Monday, August 6, 2012

WNU #1139: Chilean Mine Workers Occupy Church in Protest

Weekly News Update on the Americas
Issue #1139, August 5, 2012

1. Chile: Pascua Lama Workers Occupy Church in Protest
2. Dominican Republic: Barrick Set to Open Giant Gold Mine
3. Mexico: Six Killed in Latest Mining Disaster
4. Guatemala: Students Resist Teacher Education “Reform”
5. Honduras: Students Demand Transportation Subsidy
6. Links to alternative sources on: Latin America, Paraguay, Brazil, Bolivia, Peru, Colombia, Venezuela, Honduras,Guatemala, Mexico, Haiti, US/media

ISSN#: 1084 922X. Weekly News Update on the Americas covers news from Latin America and the Caribbean, compiled and written from a progressive perspective. It has been published weekly by the Nicaragua Solidarity Network of Greater New York since 1990. It is archived at For a subscription, write to Follow us on Twitter at

*1. Chile: Pascua Lama Workers Occupy Church in Protest
A group of 23 contract workers occupied the San Ambrosio Church in Vallenar, capital of the northern Chilean province of Huasco, on the morning of Aug. 4 to protest labor conditions at Pascua Lama, an open-pit gold, silver and copper mine being built in the Andes at the border between Argentina and Chile. Eight of the protesters took over the bell tower, where they shouted and banged on the metal structure to draw attention to their complaints against the mine’s operator, the Toronto-based Barrick Gold Corporation.

The main motive for the protest, according to Ricardo Véliz, regional coordinator of the National Mining Union ((Sinami), which represents the contract workers, “is to let the community know…about the bad living conditions which the workers who provide their services in Pascua Lama are experiencing.” Several workers had to transferred out on an emergency basis because they had symptoms of hypothermia, Véliz said. The mine is at an altitude of some 4,500 meters above sea level, and temperatures go down to –20º C (-4º F). Rafael Castillo, the vice president of a workers’ group, told Radio Bío Bío that workers die every year for lack of medical attention at the site. The protesters said they wouldn’t leave the church until the authorities listened to their complaints. (Radio Universidad de Chile 8/4/12; 8/4/12)

The $8 billion Pascua Lama project, which is expected to be one of the world’s largest gold mines when it opens in 2014, has sparked protests by environmentalists and others in both Chile and Argentina. On July 26 the company acknowledged that technical and other problems were delaying the mine’s opening [see Update #1138].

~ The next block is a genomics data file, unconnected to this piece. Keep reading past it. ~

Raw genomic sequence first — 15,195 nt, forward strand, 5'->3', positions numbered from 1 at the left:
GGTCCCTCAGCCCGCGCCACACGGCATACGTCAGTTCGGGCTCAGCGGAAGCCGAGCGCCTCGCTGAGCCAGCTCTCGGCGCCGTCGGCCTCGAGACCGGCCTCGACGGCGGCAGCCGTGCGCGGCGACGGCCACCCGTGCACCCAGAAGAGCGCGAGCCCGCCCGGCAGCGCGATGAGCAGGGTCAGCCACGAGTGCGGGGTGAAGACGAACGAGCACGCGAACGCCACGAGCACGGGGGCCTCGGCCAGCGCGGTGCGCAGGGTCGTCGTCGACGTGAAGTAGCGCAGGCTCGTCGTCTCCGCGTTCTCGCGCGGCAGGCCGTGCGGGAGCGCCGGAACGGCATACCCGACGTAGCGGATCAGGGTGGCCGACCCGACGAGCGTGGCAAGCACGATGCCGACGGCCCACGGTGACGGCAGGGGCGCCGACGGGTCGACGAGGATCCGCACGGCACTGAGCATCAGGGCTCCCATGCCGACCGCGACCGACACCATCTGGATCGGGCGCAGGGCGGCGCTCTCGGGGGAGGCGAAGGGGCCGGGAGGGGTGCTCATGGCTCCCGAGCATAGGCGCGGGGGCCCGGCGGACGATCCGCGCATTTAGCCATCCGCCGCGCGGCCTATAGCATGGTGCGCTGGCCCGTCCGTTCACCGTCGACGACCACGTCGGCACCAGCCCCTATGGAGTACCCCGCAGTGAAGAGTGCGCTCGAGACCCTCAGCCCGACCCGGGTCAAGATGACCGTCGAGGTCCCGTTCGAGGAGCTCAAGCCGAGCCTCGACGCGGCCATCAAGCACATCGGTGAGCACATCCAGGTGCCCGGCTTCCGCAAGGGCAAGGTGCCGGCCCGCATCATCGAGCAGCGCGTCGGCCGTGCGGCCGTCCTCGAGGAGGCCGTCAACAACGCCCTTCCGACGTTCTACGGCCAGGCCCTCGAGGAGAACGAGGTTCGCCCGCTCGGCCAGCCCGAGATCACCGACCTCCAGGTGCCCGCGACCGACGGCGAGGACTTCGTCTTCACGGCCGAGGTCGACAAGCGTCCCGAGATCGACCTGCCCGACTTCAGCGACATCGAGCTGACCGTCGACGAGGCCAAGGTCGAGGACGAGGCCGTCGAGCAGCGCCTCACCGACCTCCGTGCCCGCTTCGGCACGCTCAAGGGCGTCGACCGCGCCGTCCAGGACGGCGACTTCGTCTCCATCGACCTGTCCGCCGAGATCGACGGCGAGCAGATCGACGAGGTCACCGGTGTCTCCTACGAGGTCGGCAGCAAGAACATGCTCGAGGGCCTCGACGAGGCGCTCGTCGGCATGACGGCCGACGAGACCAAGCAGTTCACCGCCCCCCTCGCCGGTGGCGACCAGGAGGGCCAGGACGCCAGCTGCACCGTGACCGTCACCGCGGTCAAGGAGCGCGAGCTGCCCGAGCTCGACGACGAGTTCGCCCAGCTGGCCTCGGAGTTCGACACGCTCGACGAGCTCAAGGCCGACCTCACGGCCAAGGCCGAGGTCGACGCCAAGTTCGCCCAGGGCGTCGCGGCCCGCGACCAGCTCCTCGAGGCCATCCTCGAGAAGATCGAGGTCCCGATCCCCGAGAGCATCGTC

*2. Dominican Republic: Barrick Set to Open Giant Gold Mine
The Pueblo Viejo gold mine in Cotuí in the Dominican Republic’s central province of Sánchez Ramírez is starting operations this August, Jamie Sokalsky, CEO of the Toronto-based Barrick Gold Corporation, told investors on July 26. The new mine, on a site abandoned by the state enterprise Rosario Dominicana in 1999, will produce up to 125,000 ounces of gold this year and reach full capacity during 2013, Sokalsky said. The project, a joint venture with the Vancouver-based multinational Goldcorp Inc., has cost about $3.8 billion so far; this is said to be the largest private investment ever made in the Dominican Republic. (AP 7/26/12 via NBC 29 (Charlottesville, Virginia))

The project has stirred up protests in the past, because of what activists said were irregularities in the government’s contract with the Canadian companies, and because of potential damage to the environment and to archeological sites [see Update #1027]. Barrick plans to use 24 tons of cyanide a day, Virginia Rodríguez, a coordinator for the local nongovernmental organization SalvaTierra (“Save the Earth”), told the Associated Press wire service. “There is a very high risk, especially with an island like ours with a very fragile ecosystem,” she said. The mine is located in a mountainous region, the source of some of the country's most important rivers.

Barrick Gold has been working to counter these complaints. The old Pueblo Viejo mine caused extensive environmental damage, but Barrick insists that this was the fault of Rosario Dominicana. The Canadian company says it will protect the environment by applying “the industry’s highest international standards to bring about an operation based on responsible mining.” Even the damage from the old mine has mostly been eliminated by natural processes, according to Carlos Tamayo, a Mexican national who directs Barrick’s local environmental department. “[T]ime has been the best ally for improving the situation,” he told the Dominican daily Hoy. “The environment is very wise. It’s like when someone’s sick, and the body often creates its own self-defense mechanisms to be able to cure itself naturally.” (AP 7/5/12 via Tampa Bay (Florida) Times; Hoy Digital 7/18/12)

*3. Mexico: Six Killed in Latest Mining Disaster
Six Mexican coal miners were killed on Aug. 3 when some 100 tons of coal and rock collapsed in a mine operated by Altos Hornos de México S.A. de C.V. (AHMSA) in Barroterán community, Progreso municipality, in the northern state of Coahuila. One miner was trapped but survived with minor injuries; he was rescued about an hour after the collapse. The other 287 workers in the mine escaped without injuries. Some workers thought a methane explosion caused the accident, but management attributed it to “a pocket of methane gas,” not an explosion.

The latest disaster came just nine days after seven workers were killed, all members of the same family, in a methane explosion on July 25 in Múzquiz, Coahuila, 40 km from the AHMSA mine. In a press conference on Aug. 3, Coahuila governor Rubén Moreira Valdez discounted the possibility of suspending mining operations in the state, saying that Coahuila’s mining industry directly generates more than 20,000 jobs and produces 8 to 11% of Mexico’s electric power. Instead, he called for finding a way to locate and remove methane gas from the mines.